It was an excuse to have a Graboid around because WE loved them. When we got the green light for Tremors 3, we had many discussions about how to expand on the series but keep fun elements. We were happy when we came up with El Blanco.
Why didn’t you show Buford getting pulled into the graboid instead of the graboid resurfacing [with him in its mouth].
We felt like it was important to try different things with each movie. We had seen Walter Chang get pulled into a Graboid in Tremors 1. And we had seen the oil worker swallowed in Tremors 2. So in Tremors 3 we thought it would be more fun and fresh to have Buford just disappear, then reappear in a graboid’s mouth. So for a few seconds maybe some viewers are thinking, “What happened? Where did that guy go?”
Good question. And actually a two part question. ABs are the most rarely seen form of the graboid life cycle and there’s very little hard evidence on their abilities. Since, after they launch, they glide, their range-per-launch is highly variable. Normally a flight is less than a mile, but with the right conditions they can catch thermals and glide for extreme distances (many miles). With multiple launches, they can theoretically cover hundreds of miles. But they probably don’t. That’s why part two of the question is significant: It is believed graboid eggs require geothermal heat to hatch. That means the options an AB has for laying its egg are VERY limited. What they probably do is circle the area in which they were “born” trying to find the location where their parent graboids hatched.
I was curious, why doesn’t a graboid just become an ass blaster directly? Why is it necessary for the shrieker phase to come first?
We only know what has been documented about the animals. The odd thing about graboids is that their life cycle is more like an insect’s than like other large vertebrate animals. For example, a mosquito goes from egg to larva, to pupa, to adult mosquito. Graboid to shrieker to ass blaster is similar. Why graboids evolved in this way scientists just don’t know. Only Mother Nature has the answer.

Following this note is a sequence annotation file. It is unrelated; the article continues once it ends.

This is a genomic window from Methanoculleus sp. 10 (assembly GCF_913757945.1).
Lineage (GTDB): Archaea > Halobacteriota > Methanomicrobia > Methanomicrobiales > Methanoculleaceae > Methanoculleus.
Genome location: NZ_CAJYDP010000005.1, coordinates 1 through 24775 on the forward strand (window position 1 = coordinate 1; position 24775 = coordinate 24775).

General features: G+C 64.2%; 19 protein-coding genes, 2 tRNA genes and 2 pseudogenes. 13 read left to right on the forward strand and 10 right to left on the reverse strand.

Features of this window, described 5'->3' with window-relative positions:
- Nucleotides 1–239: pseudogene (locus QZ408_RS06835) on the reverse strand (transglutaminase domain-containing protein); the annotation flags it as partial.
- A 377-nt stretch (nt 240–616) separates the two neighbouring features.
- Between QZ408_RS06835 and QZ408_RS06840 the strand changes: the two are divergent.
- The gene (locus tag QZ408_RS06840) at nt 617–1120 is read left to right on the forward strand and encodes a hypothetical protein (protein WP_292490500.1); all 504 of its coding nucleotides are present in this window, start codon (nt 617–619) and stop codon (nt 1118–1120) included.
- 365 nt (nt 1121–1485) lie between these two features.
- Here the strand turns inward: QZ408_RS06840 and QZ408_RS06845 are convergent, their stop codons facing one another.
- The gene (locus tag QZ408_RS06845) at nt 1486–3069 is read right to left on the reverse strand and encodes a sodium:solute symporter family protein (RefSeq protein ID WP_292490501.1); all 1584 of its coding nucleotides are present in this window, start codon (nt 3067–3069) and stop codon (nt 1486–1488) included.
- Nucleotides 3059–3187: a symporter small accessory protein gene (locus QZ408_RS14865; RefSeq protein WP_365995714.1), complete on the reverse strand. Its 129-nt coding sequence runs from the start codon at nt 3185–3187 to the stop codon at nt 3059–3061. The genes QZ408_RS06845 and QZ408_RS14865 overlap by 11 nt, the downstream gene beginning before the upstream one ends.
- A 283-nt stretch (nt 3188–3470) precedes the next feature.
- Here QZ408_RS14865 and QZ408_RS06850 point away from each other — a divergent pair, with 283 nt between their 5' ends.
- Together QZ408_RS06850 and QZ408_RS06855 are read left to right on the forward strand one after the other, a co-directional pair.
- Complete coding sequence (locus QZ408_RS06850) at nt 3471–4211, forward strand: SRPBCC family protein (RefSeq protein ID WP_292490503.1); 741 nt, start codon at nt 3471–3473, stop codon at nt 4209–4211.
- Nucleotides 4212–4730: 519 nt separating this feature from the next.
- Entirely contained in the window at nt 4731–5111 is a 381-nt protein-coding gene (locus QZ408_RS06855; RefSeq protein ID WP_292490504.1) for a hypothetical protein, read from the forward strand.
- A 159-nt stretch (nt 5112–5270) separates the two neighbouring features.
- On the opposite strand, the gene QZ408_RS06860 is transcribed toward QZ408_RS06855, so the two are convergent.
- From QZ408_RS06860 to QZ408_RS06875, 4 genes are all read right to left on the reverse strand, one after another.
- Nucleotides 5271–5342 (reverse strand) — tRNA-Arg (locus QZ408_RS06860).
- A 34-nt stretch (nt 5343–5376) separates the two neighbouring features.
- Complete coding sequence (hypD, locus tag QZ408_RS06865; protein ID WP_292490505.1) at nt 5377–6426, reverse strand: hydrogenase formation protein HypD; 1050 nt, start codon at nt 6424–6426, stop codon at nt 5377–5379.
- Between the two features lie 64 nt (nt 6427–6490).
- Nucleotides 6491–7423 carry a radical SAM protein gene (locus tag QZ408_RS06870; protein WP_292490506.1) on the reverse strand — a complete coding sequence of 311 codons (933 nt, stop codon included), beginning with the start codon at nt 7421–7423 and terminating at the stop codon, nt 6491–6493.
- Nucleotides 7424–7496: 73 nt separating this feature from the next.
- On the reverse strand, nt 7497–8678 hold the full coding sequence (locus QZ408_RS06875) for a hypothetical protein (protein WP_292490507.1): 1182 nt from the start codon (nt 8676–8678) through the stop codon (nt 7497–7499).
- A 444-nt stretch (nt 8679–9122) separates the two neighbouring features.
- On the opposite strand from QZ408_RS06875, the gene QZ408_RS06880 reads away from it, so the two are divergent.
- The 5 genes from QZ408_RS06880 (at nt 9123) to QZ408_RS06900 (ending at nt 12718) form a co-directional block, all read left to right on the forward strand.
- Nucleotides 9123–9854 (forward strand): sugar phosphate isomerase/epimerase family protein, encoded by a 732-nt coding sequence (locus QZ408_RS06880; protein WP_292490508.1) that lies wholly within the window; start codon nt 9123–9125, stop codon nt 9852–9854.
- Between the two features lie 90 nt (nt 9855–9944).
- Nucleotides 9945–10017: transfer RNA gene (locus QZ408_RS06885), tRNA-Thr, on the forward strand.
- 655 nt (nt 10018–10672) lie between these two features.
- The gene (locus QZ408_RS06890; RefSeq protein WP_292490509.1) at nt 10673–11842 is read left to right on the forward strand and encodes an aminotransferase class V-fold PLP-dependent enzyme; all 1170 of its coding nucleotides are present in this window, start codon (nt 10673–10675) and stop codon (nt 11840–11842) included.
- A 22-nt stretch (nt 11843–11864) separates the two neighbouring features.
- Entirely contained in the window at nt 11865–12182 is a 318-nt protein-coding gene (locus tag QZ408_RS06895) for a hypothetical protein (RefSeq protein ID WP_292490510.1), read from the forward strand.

In Tremors 3, after Burt turns on his siren, while Jodie is on a call, what are those graboid tentacle props supposed to be?
We assume you mean the ones on the counter in front of Jodie. They are auto hood ornaments, like the one you see on the hood of Desert Jack’s truck.
Once the shriekers have appeared, the characters later say there are eight of them (and therefore, later, eight ABs). How could that be? Only two graboids transformed into shreikers (three each) since El Blanco is sterile. Shouldn’t that be six shriekers/ABs?
Ah, but Burt also points out that shriekers multiply just by eating. If a shrieker gets enough food, it splits into two shriekers. When Jodie asks how ther can be more of them, Burt points out that they are probably eating small animals; so two shriekers ate enough to split, resulting in the total of eight.
You mentioned that one location in Tremors 3 was also used in Tremors 2, but looks different due to the season. Which is it? I have watched them night after night and cannot spot it, please put me out of my misery!
I discussed this with T3 director Brent Maddock. He does not remember any time he was on an actual T2 location. I don’t remember the comment you refer to, but I THINK what I may have meant was that the two movies were shot in the same GENERAL area north of Los Angeles. When we shot T2, there had been a record wet year and everything was very green. When we shot T3, the same area was more typical: dry and brown. I don’t think there are two scenes that were literally shot in the same spot. Sorry for sending you on a wild goose chase.